Friday, September 26, 2014

Friday Music Randomness

Another Friday - another random 10, without much in the way of introduction:

1. Serge Gainsbourg - Docteur Jekyll et Monsieur Hyde
2. The Decembrists - I Was Meant for the Stage
3. Iggy & the Stooges - Search and Destroy
4. Come - Bell
5. Pink Floyd - In the Flesh?
6. Blind Faith - Well All right
7. Neutral Milk Hotel - Naomi
8. John Martyn - I'd Rather Be the Devil
9. Pearl Jam - Deep
10. James White & The Blacks - Almost Black Pt 1

Young Iggy:

Old Iggy (with Mike Watt and James Williamson):

And John Martyn:

And Come, from a reunion show a couple years ago; kind of reminds me that I've managed to see Thalia Zadek with three different bands - Live Skull, Come and her own band:

Tuesday, September 23, 2014

Shop Around the Corner

On the home stretch at Wonders in the Dark's Romance Countdown: I kick off the top ten with Shop Around the Corner.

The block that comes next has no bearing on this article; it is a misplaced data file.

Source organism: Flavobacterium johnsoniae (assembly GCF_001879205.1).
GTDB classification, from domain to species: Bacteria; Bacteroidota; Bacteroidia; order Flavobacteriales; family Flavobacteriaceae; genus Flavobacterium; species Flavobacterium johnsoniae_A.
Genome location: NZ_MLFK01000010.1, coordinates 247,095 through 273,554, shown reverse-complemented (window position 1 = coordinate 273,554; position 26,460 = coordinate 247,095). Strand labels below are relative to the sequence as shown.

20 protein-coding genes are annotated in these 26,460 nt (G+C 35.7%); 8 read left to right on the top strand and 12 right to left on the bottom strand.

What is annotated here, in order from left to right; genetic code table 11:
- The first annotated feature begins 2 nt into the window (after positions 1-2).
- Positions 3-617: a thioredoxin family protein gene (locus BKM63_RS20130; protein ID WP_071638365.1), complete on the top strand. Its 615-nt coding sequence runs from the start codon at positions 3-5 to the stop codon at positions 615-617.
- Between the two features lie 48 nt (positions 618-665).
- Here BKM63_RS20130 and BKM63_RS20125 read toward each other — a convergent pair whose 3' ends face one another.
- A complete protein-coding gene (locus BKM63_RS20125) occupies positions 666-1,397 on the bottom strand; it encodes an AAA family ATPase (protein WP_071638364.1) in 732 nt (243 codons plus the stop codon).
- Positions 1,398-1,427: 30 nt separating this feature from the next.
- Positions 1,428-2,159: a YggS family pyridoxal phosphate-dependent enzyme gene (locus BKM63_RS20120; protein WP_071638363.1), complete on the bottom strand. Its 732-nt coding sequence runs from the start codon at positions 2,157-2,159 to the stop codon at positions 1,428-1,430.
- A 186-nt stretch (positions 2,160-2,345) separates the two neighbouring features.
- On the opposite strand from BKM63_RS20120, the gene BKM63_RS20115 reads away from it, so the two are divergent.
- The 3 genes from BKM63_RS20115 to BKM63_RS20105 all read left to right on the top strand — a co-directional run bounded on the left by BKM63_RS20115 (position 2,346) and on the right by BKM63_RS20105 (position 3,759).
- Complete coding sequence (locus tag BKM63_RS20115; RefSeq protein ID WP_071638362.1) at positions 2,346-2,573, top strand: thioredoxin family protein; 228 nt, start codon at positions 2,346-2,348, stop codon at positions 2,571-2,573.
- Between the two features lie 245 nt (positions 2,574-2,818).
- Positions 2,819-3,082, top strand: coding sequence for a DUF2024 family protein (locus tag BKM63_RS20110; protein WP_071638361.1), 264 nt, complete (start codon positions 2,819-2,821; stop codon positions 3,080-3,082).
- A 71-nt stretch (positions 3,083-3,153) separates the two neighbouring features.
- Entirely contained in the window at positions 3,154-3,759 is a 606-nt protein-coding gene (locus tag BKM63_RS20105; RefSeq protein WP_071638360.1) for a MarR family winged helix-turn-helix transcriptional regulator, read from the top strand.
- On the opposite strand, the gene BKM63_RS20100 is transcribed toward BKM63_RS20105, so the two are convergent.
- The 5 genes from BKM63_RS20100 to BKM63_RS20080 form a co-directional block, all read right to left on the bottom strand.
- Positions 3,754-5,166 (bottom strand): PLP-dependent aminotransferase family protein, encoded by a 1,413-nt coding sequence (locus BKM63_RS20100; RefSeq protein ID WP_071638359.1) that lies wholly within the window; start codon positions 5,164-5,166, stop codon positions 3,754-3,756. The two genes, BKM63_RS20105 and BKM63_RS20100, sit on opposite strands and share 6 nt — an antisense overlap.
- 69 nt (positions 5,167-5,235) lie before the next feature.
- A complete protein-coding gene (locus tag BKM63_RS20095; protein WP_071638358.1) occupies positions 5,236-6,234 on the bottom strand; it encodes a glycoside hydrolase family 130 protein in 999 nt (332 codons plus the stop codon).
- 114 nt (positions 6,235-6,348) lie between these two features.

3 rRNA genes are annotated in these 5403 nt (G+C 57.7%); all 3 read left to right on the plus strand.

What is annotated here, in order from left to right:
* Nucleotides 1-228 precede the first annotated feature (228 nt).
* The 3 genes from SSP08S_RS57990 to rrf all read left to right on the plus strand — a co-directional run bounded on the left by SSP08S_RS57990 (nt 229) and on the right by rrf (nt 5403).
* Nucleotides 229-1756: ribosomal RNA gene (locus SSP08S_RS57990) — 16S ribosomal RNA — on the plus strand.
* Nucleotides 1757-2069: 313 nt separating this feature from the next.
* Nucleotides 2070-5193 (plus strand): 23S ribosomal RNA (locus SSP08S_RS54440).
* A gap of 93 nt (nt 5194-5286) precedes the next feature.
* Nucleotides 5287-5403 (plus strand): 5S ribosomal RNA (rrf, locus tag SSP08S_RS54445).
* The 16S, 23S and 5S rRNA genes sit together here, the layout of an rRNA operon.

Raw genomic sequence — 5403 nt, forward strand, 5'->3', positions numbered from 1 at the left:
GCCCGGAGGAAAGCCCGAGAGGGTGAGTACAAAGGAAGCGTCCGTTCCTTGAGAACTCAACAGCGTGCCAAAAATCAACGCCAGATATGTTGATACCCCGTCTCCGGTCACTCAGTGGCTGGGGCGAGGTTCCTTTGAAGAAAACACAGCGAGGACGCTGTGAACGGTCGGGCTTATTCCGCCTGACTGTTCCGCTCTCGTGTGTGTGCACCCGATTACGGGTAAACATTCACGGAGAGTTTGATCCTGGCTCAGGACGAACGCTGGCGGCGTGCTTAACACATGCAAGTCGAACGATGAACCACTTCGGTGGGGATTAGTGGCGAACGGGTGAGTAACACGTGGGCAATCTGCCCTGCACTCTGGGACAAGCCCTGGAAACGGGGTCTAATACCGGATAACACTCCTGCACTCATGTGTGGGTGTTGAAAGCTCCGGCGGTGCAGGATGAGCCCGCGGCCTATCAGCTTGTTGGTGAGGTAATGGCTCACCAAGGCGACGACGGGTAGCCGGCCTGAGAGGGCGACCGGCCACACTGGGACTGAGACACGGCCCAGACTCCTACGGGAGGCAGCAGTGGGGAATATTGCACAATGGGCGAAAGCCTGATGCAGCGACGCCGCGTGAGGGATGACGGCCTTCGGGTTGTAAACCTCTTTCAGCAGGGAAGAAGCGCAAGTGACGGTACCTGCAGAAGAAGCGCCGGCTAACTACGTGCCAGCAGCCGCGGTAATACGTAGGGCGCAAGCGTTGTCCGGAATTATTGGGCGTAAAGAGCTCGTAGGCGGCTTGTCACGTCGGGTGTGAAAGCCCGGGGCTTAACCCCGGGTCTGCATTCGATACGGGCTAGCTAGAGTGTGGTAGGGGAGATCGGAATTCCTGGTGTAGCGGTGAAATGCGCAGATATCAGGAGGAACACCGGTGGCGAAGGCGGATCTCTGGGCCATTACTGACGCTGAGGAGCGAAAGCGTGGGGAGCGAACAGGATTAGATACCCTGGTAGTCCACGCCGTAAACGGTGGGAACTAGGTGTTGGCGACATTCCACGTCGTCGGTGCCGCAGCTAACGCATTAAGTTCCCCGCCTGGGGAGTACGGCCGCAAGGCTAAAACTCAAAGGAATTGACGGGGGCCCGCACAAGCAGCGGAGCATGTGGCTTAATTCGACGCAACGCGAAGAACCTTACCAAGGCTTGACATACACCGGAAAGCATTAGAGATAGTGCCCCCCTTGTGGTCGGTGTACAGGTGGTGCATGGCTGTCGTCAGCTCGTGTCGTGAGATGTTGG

There is a strange irony to love stories. To be stories, something has to change - and so it seems if you want the film to end with lovers together, happily ever after, they have to spend the bulk of the film apart. Enemies, even. And on the other side - if you show the lovers together, show their happiness in the film, the story demands that something changes - they have to be parted. And so the irony - the most powerful depictions of love and desire in films are often in the doomed love affairs, while in films with happy endings, lovers spend the whole show fighting - a merry war perhaps - but war, any any case... Tragedies and romantic comedies - Romeo and Juliet; and Much Ado About Nothing - the models for so many love stories, in their broad shape at least. Blissful lovers parted; bickering enemies united.